He jumps, as if he would never stop. An obsessed man. The look is desperate, with an expression of spontaneous confusion and disbelief. He shakes his head sideways and holds out his hands as if in thanks. Shouting: “Goal!”. He is a man in ecstasy, an ecstasy produced by a joy so strong that it is difficult to find a sensible expression in it. He just has to go out. And it came out!
Who was Marco Tardelli in 1982? Nobody in the world of football, one of the best midfielders of all time. An inside runner and what the British would call box to box player who used to participate in the attack and score occasionally. It was the second score in the championship, during his second World Cup. In other words, it’s not strange that Tardelli is in the World Cup or scoring goals, that’s not why he’s an unbeliever.
If you have seen it, you will not have forgotten it. It’s an iconic nod, but not unique. Go back to YouTube and look for classic celebrations: Nobby Stiles dancing when England won the World Cup, full-back Josimar shooting wide – and countless others.
All different – but also with something in common: they are real, completely handicapped. It is the celebration in true absolute joy.
Contrary to many cheers that we will see from Qatar, and that we can see every week in international football. Various repeated jumps, runs, moves, club badge kisses, corner flag dance, text t-shirts, flexing muscles and celebrating in front of the fans.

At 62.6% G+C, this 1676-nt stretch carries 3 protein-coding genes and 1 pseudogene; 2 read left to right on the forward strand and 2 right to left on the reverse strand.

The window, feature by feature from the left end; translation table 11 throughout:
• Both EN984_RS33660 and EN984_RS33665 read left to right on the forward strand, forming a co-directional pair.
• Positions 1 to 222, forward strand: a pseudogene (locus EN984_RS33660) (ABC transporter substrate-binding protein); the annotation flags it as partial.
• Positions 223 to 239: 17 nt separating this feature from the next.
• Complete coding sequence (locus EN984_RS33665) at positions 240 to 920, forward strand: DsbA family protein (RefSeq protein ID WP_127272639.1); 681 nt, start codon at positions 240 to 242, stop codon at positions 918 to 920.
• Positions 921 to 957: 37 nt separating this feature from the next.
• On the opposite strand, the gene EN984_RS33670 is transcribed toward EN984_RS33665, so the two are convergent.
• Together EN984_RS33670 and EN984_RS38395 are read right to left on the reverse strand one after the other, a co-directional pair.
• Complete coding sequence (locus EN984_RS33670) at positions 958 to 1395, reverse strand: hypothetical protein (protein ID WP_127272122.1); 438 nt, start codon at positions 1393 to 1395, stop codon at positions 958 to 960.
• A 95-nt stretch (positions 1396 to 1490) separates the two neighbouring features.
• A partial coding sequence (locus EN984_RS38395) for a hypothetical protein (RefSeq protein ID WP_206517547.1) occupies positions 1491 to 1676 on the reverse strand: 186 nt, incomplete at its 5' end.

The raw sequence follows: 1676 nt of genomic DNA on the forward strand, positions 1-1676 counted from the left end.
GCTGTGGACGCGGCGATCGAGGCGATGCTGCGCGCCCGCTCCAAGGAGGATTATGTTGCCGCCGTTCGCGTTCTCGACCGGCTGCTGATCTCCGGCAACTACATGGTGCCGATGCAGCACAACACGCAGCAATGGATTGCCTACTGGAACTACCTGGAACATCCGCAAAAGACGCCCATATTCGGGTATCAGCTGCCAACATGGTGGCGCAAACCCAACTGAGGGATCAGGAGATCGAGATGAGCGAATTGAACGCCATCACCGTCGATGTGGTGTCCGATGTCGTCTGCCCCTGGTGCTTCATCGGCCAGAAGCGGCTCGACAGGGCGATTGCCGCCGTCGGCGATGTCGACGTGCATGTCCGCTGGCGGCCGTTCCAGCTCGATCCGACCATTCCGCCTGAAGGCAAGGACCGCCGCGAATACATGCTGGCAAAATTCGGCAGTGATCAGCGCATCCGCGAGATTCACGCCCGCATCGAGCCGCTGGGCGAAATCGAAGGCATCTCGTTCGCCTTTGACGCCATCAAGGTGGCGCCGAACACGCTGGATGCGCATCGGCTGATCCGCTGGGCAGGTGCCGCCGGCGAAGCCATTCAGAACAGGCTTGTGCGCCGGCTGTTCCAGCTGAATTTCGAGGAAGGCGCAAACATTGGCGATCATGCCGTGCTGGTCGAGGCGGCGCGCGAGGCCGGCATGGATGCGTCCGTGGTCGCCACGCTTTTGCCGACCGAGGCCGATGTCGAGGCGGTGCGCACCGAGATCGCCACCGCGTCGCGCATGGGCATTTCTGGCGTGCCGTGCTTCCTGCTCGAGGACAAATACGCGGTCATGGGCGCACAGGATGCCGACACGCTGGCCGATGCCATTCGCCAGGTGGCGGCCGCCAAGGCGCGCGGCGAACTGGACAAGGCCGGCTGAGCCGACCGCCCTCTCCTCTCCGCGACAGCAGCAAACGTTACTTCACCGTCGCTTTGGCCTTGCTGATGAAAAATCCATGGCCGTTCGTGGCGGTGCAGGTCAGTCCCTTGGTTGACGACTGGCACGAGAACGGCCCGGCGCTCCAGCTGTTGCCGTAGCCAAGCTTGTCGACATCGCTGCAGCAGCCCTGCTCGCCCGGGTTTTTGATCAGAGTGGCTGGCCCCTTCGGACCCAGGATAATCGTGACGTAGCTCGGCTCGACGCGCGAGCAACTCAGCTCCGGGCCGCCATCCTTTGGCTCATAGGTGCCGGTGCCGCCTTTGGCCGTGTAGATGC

It’s not that we don’t see joy in 2022. There’s joy everywhere. But how often do you see an image on social media, a TV show, or a football game where the reactions and outbursts of emotion aren’t repeated? Where did they come from? Too rare. I myself often experience seeing what appear to me to be supposed or predicted sensations.
Have we all been rehearsed? Additions to repeated exercises?
Canadian media scientist Marshall McLuhan launched the theory that made headlines many years ago “The media is the message”. The idea is that the medium through which we communicate has an impact on the content we convey, and that each medium thus favors certain types of messages and forms of communication.